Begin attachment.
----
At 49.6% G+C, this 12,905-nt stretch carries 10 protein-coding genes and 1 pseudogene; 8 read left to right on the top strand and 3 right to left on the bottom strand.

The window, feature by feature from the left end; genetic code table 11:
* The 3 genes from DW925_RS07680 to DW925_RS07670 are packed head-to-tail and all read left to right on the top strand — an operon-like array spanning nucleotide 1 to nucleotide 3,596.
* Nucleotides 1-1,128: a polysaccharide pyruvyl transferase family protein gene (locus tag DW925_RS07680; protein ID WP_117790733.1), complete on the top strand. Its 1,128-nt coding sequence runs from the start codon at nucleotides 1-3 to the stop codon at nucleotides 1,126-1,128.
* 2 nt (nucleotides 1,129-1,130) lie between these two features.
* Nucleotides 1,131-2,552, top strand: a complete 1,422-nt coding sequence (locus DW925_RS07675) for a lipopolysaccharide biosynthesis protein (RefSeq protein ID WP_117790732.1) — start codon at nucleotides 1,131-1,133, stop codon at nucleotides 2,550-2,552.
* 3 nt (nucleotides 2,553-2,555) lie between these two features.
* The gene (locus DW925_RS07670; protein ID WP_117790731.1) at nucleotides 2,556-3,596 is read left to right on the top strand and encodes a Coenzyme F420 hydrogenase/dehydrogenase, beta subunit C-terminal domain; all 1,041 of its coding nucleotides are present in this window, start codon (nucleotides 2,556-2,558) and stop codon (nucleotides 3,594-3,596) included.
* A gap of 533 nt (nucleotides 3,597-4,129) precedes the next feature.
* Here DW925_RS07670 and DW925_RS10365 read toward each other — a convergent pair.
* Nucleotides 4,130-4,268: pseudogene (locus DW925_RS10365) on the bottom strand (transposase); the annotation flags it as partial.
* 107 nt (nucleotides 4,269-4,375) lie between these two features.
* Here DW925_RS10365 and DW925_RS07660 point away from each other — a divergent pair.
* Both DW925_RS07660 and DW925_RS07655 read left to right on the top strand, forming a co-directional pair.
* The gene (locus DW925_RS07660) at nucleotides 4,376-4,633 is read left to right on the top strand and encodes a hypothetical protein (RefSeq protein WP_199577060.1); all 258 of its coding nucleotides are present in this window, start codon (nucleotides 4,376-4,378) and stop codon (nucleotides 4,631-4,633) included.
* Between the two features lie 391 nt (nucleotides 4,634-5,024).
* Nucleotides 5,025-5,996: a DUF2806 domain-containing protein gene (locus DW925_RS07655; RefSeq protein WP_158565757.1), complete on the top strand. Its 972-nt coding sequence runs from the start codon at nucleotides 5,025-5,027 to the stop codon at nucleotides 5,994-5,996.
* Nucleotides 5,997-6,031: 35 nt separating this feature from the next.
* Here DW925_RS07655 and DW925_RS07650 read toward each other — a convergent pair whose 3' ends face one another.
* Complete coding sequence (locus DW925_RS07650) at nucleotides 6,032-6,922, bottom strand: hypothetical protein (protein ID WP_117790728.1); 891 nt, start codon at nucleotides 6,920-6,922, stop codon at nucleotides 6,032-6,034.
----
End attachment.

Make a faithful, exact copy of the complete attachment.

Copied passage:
At 49.6% G+C, this 12,905-nt stretch carries 10 protein-coding genes and 1 pseudogene; 8 read left to right on the top strand and 3 right to left on the bottom strand.

The window, feature by feature from the left end; genetic code table 11:
* The 3 genes from DW925_RS07680 to DW925_RS07670 are packed head-to-tail and all read left to right on the top strand — an operon-like array spanning nucleotide 1 to nucleotide 3,596.
* Nucleotides 1-1,128: a polysaccharide pyruvyl transferase family protein gene (locus tag DW925_RS07680; protein ID WP_117790733.1), complete on the top strand. Its 1,128-nt coding sequence runs from the start codon at nucleotides 1-3 to the stop codon at nucleotides 1,126-1,128.
* 2 nt (nucleotides 1,129-1,130) lie between these two features.
* Nucleotides 1,131-2,552, top strand: a complete 1,422-nt coding sequence (locus DW925_RS07675) for a lipopolysaccharide biosynthesis protein (RefSeq protein ID WP_117790732.1) — start codon at nucleotides 1,131-1,133, stop codon at nucleotides 2,550-2,552.
* 3 nt (nucleotides 2,553-2,555) lie between these two features.
* The gene (locus DW925_RS07670; protein ID WP_117790731.1) at nucleotides 2,556-3,596 is read left to right on the top strand and encodes a Coenzyme F420 hydrogenase/dehydrogenase, beta subunit C-terminal domain; all 1,041 of its coding nucleotides are present in this window, start codon (nucleotides 2,556-2,558) and stop codon (nucleotides 3,594-3,596) included.
* A gap of 533 nt (nucleotides 3,597-4,129) precedes the next feature.
* Here DW925_RS07670 and DW925_RS10365 read toward each other — a convergent pair.
* Nucleotides 4,130-4,268: pseudogene (locus DW925_RS10365) on the bottom strand (transposase); the annotation flags it as partial.
* 107 nt (nucleotides 4,269-4,375) lie between these two features.
* Here DW925_RS10365 and DW925_RS07660 point away from each other — a divergent pair.
* Both DW925_RS07660 and DW925_RS07655 read left to right on the top strand, forming a co-directional pair.
* The gene (locus DW925_RS07660) at nucleotides 4,376-4,633 is read left to right on the top strand and encodes a hypothetical protein (RefSeq protein WP_199577060.1); all 258 of its coding nucleotides are present in this window, start codon (nucleotides 4,376-4,378) and stop codon (nucleotides 4,631-4,633) included.
* Between the two features lie 391 nt (nucleotides 4,634-5,024).
* Nucleotides 5,025-5,996: a DUF2806 domain-containing protein gene (locus DW925_RS07655; RefSeq protein WP_158565757.1), complete on the top strand. Its 972-nt coding sequence runs from the start codon at nucleotides 5,025-5,027 to the stop codon at nucleotides 5,994-5,996.
* Nucleotides 5,997-6,031: 35 nt separating this feature from the next.
* Here DW925_RS07655 and DW925_RS07650 read toward each other — a convergent pair whose 3' ends face one another.
* Complete coding sequence (locus DW925_RS07650) at nucleotides 6,032-6,922, bottom strand: hypothetical protein (protein ID WP_117790728.1); 891 nt, start codon at nucleotides 6,920-6,922, stop codon at nucleotides 6,032-6,034.